Robert April was voiced by James Doohan, who played Montgomery Scott in live-action and voiced many ancillary aliens in "The Animated Series."

Discovery and Strange New Worlds

In an episode of "Star Trek: Discovery" called "Choose Your Pain," Robert April was namechecked on a screen of prior captains of the Enterprise, and was described as one of the more decorated captains of his time. 

Because of the show's premise, "Strange New Worlds" has the capability of including Robert April prior to him being elderly.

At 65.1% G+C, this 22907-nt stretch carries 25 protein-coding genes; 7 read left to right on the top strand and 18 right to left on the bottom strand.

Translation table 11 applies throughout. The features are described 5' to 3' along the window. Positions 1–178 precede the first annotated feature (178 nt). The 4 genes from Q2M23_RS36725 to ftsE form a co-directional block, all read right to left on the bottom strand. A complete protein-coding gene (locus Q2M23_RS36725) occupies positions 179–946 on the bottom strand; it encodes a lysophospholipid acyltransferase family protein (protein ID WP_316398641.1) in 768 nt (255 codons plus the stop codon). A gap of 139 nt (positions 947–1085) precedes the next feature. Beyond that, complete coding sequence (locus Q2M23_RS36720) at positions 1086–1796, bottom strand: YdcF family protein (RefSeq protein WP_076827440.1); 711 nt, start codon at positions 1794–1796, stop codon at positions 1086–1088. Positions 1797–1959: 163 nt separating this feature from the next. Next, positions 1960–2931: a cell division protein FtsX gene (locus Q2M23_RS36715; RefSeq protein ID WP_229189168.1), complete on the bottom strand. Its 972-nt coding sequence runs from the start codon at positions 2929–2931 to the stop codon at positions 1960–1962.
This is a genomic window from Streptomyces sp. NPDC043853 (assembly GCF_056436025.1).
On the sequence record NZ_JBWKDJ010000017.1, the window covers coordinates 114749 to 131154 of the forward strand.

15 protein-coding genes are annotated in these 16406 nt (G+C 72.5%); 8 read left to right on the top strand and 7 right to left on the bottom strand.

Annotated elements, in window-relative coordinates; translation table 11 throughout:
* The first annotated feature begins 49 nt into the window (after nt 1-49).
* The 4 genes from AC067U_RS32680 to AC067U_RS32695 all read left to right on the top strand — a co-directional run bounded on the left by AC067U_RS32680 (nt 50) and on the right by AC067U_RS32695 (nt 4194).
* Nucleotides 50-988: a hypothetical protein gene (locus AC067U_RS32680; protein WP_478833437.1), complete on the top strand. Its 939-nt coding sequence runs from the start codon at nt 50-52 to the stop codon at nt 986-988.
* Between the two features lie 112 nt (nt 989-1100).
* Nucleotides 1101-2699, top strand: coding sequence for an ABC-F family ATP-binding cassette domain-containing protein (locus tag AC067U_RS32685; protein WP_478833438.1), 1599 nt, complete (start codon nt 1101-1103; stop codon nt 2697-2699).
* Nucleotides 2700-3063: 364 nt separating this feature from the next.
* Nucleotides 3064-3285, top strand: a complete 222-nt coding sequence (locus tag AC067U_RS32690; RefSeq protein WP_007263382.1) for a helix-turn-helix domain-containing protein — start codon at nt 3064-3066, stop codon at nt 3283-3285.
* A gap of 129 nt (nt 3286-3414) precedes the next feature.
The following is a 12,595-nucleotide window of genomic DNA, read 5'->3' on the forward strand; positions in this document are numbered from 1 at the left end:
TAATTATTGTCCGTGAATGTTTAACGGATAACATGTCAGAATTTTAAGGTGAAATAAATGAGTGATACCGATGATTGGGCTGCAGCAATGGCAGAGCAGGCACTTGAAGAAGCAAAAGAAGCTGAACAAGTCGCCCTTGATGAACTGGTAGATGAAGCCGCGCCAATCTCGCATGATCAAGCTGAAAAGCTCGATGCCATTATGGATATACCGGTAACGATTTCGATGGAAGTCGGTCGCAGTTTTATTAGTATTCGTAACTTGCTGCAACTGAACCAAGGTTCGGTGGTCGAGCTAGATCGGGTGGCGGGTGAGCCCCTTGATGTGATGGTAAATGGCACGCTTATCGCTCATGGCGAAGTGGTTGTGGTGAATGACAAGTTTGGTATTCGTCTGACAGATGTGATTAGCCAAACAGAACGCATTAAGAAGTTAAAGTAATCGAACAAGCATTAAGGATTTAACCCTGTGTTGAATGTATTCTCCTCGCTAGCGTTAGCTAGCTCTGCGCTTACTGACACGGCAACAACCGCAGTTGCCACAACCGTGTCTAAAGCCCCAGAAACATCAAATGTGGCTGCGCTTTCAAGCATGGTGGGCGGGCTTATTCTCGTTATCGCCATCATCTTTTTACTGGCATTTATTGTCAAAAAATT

It's here that "Star Trek" chronology gets a little wonky. On the fifth year of Kirk's five-year mission, Robert April is seen as an old man, whereas on "Strange New Worlds," he is considerably younger, having just been promoted to Admiral relatively recently. He is also, of course, now played by a newactor: 48-year old Adrian Holmes, who can currently be seen starring in Peacock's "Bel-Air." And this isn't just a minor cameo for "Trek" fans — April recurs throughout the five episodes of "Strange New Worlds" given to critics, and his inclusion is as welcome as it is canon-defying.

"Star Trek: Strange New Worlds" debuts on Paramount+ on May 5, 2022.